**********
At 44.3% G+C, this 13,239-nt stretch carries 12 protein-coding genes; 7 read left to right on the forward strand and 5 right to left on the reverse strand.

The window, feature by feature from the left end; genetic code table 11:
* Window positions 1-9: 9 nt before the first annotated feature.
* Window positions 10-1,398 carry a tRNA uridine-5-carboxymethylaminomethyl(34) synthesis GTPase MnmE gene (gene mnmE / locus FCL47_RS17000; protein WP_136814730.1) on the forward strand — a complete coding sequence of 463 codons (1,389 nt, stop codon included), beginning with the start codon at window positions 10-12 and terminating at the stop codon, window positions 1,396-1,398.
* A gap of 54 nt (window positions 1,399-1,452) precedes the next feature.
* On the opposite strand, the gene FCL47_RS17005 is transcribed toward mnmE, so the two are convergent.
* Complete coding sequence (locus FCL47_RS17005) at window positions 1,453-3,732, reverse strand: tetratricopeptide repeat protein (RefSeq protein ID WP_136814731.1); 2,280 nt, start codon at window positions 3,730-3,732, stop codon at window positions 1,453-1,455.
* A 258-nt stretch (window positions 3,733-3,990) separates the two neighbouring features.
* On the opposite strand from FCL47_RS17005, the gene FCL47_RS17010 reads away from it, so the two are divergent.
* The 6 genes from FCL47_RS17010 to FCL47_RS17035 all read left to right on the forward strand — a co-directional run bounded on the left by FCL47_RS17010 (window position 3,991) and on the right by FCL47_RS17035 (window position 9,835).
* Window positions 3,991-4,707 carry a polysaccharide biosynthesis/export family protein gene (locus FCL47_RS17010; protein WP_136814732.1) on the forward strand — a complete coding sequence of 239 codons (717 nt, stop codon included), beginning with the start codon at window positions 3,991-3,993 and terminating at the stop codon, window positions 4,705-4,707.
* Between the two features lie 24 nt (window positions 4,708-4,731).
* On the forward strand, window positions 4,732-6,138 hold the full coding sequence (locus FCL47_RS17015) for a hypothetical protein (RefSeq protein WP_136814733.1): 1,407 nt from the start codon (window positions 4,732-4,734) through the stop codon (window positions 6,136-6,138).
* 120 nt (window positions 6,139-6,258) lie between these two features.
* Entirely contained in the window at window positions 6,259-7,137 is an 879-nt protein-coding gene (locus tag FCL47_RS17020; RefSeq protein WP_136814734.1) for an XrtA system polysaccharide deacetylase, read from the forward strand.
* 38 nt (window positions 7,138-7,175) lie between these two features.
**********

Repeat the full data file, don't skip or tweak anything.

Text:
At 44.3% G+C, this 13,239-nt stretch carries 12 protein-coding genes; 7 read left to right on the forward strand and 5 right to left on the reverse strand.

The window, feature by feature from the left end; genetic code table 11:
* Window positions 1-9: 9 nt before the first annotated feature.
* Window positions 10-1,398 carry a tRNA uridine-5-carboxymethylaminomethyl(34) synthesis GTPase MnmE gene (gene mnmE / locus FCL47_RS17000; protein WP_136814730.1) on the forward strand — a complete coding sequence of 463 codons (1,389 nt, stop codon included), beginning with the start codon at window positions 10-12 and terminating at the stop codon, window positions 1,396-1,398.
* A gap of 54 nt (window positions 1,399-1,452) precedes the next feature.
* On the opposite strand, the gene FCL47_RS17005 is transcribed toward mnmE, so the two are convergent.
* Complete coding sequence (locus FCL47_RS17005) at window positions 1,453-3,732, reverse strand: tetratricopeptide repeat protein (RefSeq protein ID WP_136814731.1); 2,280 nt, start codon at window positions 3,730-3,732, stop codon at window positions 1,453-1,455.
* A 258-nt stretch (window positions 3,733-3,990) separates the two neighbouring features.
* On the opposite strand from FCL47_RS17005, the gene FCL47_RS17010 reads away from it, so the two are divergent.
* The 6 genes from FCL47_RS17010 to FCL47_RS17035 all read left to right on the forward strand — a co-directional run bounded on the left by FCL47_RS17010 (window position 3,991) and on the right by FCL47_RS17035 (window position 9,835).
* Window positions 3,991-4,707 carry a polysaccharide biosynthesis/export family protein gene (locus FCL47_RS17010; protein WP_136814732.1) on the forward strand — a complete coding sequence of 239 codons (717 nt, stop codon included), beginning with the start codon at window positions 3,991-3,993 and terminating at the stop codon, window positions 4,705-4,707.
* Between the two features lie 24 nt (window positions 4,708-4,731).
* On the forward strand, window positions 4,732-6,138 hold the full coding sequence (locus FCL47_RS17015) for a hypothetical protein (RefSeq protein WP_136814733.1): 1,407 nt from the start codon (window positions 4,732-4,734) through the stop codon (window positions 6,136-6,138).
* 120 nt (window positions 6,139-6,258) lie between these two features.
* Entirely contained in the window at window positions 6,259-7,137 is an 879-nt protein-coding gene (locus tag FCL47_RS17020; RefSeq protein WP_136814734.1) for an XrtA system polysaccharide deacetylase, read from the forward strand.
* 38 nt (window positions 7,138-7,175) lie between these two features.